September 19, 20, 21, 1851 – “Young Julia missed the ball and complaints of the weather”

Friday. 19. Sep. 1851.

A fine day, air lazy and soft. I sent two magazines, and a few
peaches to Miss Charlotte. She came over to give us an account of the
ball. Young Wood, told her he wished to invite Julia but knew not her res-
idence. Louis, went for his father, brought home Miss Davis, Josy.
Julia, Mrs S. amd Mr H.

Saturday. 20th.
A bright lovely day. I rode to Tarry town with G. to
the cars, Louis brought me home, our ride charming. no frights.
At three we went up to call on Mrs Ogiline our visit agreeable. Sat at
the Courtneys a few moments. The sun very hot, we were both
heated by our ride. Louis, went for his father; brought him home
to tea. A few lines from C. all well and glad to be at home. Mrs S.
and Remsen, went with old Mose for Mr S.

Sunday. 21st
A fine morning, dull afternoon, slight Rain in
the evening. Mr H. took the children to Church, I staid at home
wrote to C. We walked to “St Marys” in the afternoon heat, and dust
intolerable; and the smell of paint worse inside the church. A full
audience, Dr Creighton, Mr Meade, and a stranger performed the service.
I wished my self home, did not enjoy the Services; they more dull
and not eloquent. Mr Knowlton escorted Julia, to the Church, Mr W.
from it. A little sprinkle frightened us but it was not much.

I unfortunately aroused a spark, always too ready to ignite; by a complaint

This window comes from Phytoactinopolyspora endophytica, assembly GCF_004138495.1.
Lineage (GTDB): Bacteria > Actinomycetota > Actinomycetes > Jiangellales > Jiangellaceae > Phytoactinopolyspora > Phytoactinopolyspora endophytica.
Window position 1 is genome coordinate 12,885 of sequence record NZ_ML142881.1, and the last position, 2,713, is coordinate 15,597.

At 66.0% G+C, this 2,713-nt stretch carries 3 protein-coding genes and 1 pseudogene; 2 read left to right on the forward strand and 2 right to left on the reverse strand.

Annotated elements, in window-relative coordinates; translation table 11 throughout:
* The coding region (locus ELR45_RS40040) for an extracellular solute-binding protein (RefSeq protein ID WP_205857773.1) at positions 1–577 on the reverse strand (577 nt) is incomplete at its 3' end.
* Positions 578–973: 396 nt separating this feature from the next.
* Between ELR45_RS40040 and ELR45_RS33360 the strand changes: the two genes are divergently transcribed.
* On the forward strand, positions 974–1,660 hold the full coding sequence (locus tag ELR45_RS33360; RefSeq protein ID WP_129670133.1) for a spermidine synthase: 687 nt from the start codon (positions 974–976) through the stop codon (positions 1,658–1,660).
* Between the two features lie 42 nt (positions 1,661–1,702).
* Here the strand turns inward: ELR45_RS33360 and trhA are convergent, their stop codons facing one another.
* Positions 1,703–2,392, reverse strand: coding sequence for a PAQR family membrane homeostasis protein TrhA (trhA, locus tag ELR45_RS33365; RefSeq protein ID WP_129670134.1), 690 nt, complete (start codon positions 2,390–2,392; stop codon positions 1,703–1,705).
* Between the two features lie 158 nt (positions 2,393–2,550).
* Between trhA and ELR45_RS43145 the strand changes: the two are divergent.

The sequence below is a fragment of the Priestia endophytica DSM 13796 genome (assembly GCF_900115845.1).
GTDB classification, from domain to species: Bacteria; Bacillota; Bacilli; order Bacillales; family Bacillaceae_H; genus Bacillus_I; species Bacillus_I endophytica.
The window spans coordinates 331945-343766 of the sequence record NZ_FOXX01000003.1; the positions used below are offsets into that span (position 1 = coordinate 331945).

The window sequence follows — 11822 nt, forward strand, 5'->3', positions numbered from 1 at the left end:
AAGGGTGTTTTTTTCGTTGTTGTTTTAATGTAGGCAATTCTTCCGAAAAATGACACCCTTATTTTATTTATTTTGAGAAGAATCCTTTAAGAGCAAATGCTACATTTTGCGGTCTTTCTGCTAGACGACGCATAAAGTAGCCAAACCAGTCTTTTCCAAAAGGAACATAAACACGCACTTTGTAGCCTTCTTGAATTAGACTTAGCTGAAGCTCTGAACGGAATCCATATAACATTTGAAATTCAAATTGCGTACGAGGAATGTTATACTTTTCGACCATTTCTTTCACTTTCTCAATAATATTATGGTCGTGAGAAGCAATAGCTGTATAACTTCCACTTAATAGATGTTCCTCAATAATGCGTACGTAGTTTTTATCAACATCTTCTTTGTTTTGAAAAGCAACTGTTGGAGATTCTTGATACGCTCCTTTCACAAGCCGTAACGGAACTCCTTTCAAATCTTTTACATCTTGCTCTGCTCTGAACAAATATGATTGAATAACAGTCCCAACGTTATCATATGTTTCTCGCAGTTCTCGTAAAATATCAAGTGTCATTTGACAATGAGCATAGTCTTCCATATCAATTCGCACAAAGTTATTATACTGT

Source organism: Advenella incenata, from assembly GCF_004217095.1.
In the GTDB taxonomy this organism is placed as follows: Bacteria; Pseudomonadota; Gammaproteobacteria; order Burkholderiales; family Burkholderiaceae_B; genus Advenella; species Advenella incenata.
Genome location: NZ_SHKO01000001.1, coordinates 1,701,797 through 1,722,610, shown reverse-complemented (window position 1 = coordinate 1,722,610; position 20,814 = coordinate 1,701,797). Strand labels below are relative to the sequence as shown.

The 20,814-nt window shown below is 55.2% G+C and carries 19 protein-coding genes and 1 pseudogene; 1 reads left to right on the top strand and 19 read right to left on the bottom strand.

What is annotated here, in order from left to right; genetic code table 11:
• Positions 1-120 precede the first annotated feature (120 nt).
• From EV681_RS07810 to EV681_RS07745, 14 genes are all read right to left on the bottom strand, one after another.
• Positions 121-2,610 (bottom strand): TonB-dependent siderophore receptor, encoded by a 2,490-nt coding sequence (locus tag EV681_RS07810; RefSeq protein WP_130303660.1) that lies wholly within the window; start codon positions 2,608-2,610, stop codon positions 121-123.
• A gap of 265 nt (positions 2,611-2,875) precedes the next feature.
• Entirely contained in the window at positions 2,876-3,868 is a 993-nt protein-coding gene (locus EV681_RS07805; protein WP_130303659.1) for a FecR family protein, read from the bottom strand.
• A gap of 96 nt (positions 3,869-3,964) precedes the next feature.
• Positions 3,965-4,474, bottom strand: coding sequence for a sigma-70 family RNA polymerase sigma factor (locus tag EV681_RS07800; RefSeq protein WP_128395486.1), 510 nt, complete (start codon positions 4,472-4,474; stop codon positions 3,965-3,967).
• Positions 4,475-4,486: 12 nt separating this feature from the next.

of the weather. I certainly felt too much ____ for comfort, or patience.
Rain fell in the evening, every thing dull, and out of sorts. G. kept
on the piano untill his bed time of eight oclock. We retired soon after.
I slept badly, singular chills, and heat by turns.


September 17 and 18, 1851 – “Cooler weather in Sing Sing and Julia reflects on her daughter”


Wednesday.17. Sep. 1851.
Lovely fall weather, rather cool.
Louis took his father to the Cars
at Tarry town, I went with him, our ride home charming. Mr H.
will not return to.night. Miss Wetherby took Julia to Sing Sing, they
went to church, but the Confirmation was reformed as Bishop De Leney
had gone to attend the funeral of his brother in law. “Cooper the author”.
Mr Cooper was sixty.two and died at his residence in Cooperstown.
Mrs W. too Julia to the Cemetry [sic] at Tarry town; she came
home after dinner, I had gone to bed for my nap.
We passed the evening at Mrs W. I found them clever , and
the young beau lively. They all made enough noise for a dozen
[firemen]; but still did not forget their politeness. Mr Thomas es.
corted me carefully home, and George took care of Julia.
I felt a little [______sy] at our unprotected ________, and could not
obtain a profound slumber until near morning. We had no big
[guard] in the house.

Thursday. 18. Sep. 1851
Beautifull day, just the proper temperature.
I thought of a ride this morning, but post poned it , as I feel dull & sleepy. This cool weather agrees with me, I feel strong and can walk a mile or two without
dread or pain. besides looking much better than I did in the
heat. I often wish for a companion, Julia is more fond of excitement
and strangers, than of a quiet walk with her mother; she will
in some future hour regret this waste of affection.
After dinner, we took the large waggon [sic], and went down to the village, sat an
hour with Mrs Todd. Her daughters dressing for Mr Churchill’s ball. Mr H. took us Mr H took us home, I feel happy to find[s] my visits all paid.
Mr H. brought me a lovely basket of peaches, a small treasure for myself.

September 15 and 16, 1851 – “the Lawrences depart Sing Sing”

Monday. Sep. 15.

Cool, and clear. Louis took his father to the Cars. I tool the clothes to Mrs Hoytes, and called to see the Leggetts. Sat an hour in the kitchen with them all.